Jeremy Gilbert, the Post’s director of strategic initiatives is the man tasked with keeping The Washington Post ahead of its rivals in shaping the future of news. His role involves identifying, creating and executing new digital storytelling experiences. As he explains below (and will expand up in more depth at the DIS in Berlin in March) this includes everything from harnessing artificial intelligence through to experimenting with new platforms like augmented reality and voice activated computers.
DIS 2017 in Berlin: Early Bird offer ends 31 January
The 10th Digital Innovators’ Summit 2017 takes place from 19-21 March (main Summit on 20 and 21 March) in Berlin, Germany. DIS is organised by FIPP, the network for global media, and VDZ, the German Publishers Association. See more at innovators-summit.com. Register now to save €400 on tickets (offer ends 31 January). See the preliminary agenda (soon to be updated again) here and list of more than 60 speakers so far confirmed here.
It’s incredibly important. Journalism and technology go hand-in-hand at The Post. Engineers work side by side with journalists to develop some of the most innovative features and experiences on our site and create new ways to showcase our storytelling for readers. Our focus is producing great journalism and having the support of technologists gives us a competitive advantage.
The experimentation we did with automating Rio stories helped shape our approach going forward. Techniques like bounds testing to identify results out of the norm — scores or times that were too high or low — help provide sanity checks against publishing bad data. We learned how to structure more flexible templates and got better at listening for changes in data.
We moved from the Olympics to the election almost immediately. We covered more than 500 stories about the election and that is just the beginning of all the ways automation can serve The Post as a way to augment the work of our human reporters. We can start to remix stories, automate other subject areas and help discover anomalies worth investigating.
The Post wants to serve as much of the country and world as possible. While there are more than a billion English speakers, there is a huge audience we cannot reach without translations. We are still studying how translations can work for us. Often it is not enough to simply translate the words, we need to provide appropriate, and often different, context to retain a story's meaning.
We do not timidly try out new technologies. The Post has a singular commitment to experimentation. We push new technologies as hard as we can and we try to use them in real news situations. If they do not work we stop but it’s only by trying in real conditions that we can truly determine a tool or techniques’ worth.
We’ve done some exciting 360 degree stories so far. We’ve pushed the format in number of directions to see what would work best for our audience. So far travel stories have been one area where we can see the value of 360. There is an audience looking for immersive videos but it is a very different thing than computer graphics powered virtual reality or augmented/mixed reality. Augmented reality feels like it has the most potential. The hardware is limited now but for news to be layered on the world around you is much more practical and compelling than asking users to ‘step out’ of the ‘real world’ to invest in a virtual one — at least most of the time.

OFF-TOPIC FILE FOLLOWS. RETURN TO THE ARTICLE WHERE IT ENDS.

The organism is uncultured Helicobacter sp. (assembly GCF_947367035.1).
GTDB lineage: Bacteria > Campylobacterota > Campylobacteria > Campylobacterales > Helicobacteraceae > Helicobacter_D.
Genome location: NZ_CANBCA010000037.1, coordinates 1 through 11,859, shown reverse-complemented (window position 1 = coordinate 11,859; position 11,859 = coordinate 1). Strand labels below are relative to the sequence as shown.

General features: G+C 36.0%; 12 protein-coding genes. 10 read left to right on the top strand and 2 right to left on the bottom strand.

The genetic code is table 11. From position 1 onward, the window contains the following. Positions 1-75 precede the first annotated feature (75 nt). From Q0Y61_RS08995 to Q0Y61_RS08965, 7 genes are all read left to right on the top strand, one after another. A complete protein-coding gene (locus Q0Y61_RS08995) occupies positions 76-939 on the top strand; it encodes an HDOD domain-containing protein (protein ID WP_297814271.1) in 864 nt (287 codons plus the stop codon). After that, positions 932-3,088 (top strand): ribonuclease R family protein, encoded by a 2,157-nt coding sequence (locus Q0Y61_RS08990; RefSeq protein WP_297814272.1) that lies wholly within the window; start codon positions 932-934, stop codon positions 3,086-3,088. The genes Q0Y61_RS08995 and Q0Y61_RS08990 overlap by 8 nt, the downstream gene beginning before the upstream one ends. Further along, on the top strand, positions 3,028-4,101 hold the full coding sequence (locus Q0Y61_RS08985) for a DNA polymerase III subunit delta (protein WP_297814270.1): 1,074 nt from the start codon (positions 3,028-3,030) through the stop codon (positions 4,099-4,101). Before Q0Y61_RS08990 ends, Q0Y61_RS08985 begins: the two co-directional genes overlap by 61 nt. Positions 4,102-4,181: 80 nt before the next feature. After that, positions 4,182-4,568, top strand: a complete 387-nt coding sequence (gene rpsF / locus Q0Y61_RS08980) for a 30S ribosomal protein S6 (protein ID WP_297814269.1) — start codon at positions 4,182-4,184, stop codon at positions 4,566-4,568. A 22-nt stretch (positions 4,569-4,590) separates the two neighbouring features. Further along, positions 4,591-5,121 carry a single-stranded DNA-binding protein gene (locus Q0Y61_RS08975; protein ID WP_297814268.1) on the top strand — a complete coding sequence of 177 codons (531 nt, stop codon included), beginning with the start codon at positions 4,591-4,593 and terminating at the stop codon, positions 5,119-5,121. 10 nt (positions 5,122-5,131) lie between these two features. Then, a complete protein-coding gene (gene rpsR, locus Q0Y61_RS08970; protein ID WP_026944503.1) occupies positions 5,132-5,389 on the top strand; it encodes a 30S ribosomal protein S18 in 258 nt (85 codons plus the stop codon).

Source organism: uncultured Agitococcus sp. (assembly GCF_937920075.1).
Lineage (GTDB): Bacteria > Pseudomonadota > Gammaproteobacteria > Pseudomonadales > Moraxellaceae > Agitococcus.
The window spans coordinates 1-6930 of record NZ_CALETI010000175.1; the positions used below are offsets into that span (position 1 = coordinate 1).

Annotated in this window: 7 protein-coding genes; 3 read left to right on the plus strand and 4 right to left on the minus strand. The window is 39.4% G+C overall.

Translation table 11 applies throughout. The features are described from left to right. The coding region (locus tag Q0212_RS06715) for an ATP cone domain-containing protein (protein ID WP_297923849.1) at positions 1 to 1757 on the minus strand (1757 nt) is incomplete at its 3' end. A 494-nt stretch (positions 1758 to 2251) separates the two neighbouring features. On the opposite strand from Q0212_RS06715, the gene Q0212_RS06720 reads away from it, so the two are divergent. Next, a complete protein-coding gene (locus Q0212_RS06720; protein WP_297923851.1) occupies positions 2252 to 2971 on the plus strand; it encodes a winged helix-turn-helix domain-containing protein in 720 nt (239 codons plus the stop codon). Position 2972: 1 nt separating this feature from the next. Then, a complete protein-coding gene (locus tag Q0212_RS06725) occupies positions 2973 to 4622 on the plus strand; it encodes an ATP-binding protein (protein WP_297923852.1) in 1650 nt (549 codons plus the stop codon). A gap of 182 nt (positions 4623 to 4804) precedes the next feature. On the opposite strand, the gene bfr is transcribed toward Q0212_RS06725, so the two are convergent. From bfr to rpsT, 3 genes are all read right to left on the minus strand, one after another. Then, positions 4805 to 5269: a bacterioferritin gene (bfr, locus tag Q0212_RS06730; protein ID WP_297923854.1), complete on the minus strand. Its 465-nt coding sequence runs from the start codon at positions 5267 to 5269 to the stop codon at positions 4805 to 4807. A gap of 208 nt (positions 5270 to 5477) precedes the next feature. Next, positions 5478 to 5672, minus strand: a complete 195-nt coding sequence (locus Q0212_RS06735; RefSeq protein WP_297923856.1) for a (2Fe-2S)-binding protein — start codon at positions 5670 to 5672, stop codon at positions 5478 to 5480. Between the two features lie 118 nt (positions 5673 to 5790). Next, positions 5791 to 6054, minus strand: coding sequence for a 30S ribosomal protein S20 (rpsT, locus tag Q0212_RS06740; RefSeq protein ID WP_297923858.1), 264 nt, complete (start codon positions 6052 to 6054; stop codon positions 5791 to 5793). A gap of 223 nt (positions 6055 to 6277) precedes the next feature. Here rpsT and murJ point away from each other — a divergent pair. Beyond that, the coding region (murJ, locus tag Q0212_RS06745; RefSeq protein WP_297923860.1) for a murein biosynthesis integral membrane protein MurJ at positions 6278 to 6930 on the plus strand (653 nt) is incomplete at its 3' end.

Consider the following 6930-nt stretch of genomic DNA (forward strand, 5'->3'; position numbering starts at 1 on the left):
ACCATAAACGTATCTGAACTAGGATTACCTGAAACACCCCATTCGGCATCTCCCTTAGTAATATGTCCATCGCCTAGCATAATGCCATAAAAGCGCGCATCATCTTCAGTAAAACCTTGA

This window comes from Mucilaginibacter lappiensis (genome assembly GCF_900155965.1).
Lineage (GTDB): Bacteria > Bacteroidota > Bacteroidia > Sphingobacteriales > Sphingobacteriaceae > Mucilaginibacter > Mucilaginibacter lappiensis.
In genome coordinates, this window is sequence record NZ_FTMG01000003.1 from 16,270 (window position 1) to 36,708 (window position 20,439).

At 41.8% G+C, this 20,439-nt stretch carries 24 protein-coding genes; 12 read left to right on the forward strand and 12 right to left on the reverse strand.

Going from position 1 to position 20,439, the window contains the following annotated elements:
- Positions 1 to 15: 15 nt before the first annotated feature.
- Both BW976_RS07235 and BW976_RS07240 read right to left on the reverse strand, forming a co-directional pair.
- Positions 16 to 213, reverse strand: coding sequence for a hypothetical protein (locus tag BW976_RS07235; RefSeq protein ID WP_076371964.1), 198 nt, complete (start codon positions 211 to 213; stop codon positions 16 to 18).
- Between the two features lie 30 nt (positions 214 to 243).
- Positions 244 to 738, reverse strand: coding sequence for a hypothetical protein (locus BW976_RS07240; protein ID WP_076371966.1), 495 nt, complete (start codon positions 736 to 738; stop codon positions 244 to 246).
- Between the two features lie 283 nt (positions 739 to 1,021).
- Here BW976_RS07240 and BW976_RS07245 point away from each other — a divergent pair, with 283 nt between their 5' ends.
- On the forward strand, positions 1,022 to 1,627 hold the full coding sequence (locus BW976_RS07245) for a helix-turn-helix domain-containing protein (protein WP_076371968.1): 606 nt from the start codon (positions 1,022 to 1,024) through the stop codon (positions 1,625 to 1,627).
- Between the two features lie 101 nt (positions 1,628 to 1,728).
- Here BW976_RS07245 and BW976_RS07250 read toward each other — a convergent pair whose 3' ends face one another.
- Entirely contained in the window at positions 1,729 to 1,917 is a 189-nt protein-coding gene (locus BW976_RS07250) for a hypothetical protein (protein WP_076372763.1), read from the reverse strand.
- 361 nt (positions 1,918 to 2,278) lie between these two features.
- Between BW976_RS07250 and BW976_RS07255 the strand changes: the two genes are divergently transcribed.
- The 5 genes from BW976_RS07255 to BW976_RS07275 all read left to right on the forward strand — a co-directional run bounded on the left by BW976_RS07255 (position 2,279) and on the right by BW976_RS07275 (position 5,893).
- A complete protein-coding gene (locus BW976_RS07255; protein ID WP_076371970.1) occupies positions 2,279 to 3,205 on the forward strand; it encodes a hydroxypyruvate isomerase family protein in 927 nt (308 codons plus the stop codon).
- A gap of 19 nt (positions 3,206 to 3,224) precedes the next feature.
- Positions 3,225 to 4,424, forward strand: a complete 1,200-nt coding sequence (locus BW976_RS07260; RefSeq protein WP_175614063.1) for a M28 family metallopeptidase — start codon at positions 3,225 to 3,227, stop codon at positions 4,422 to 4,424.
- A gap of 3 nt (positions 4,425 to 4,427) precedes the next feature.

Above: The Washington Post’s 360 degree video of the Galápagos Islands
Do you think that publishers should continue to invest so heavily in apps? Are there other priorities now?
The Post’s app users are incredibly loyal and are more likely than the broader web or social audience to be subscribers. That means apps have an important value — even though the audience is likely to be smaller. That does not mean we cannot pay attention to other platforms or to the web. It just means apps are not over yet.
We learned a lot from our Olympics and election chatbots. We learned two big lessons: it’s not easy to anticipate how questions will come in and once users engage they’ll ask lots of questions. The real challenge so far is actually discovery. How can we get users to find our chatbots the first time? Chatbots, voice activated computers (like the Echo and Home) and augmented/mixed reality are all interlinked. We need to learn to converse with, instead of just lecturing, our audience — and chatbots are a critical part of that learning cycle.
Above: The Washington Post messenger chatbot demo
We are incredibly excited about the potential of voice activated computers like the Google Home and Amazon Echo. We are already publishing a daily, general news briefing — like an on-demand radio news update — and a host-read politics briefing. The potential to answer audience questions about news is huge but it will require smart AI solutions which we are working on.
Many of the themes Jeremy discusses in this article will feature prominently at the 2017 Digital Innovators’ Summit in Berlin. For more information and a pre-agenda booking rate that can save delegates 400 Euros, click here. Remember, this offer ends on 31 January.
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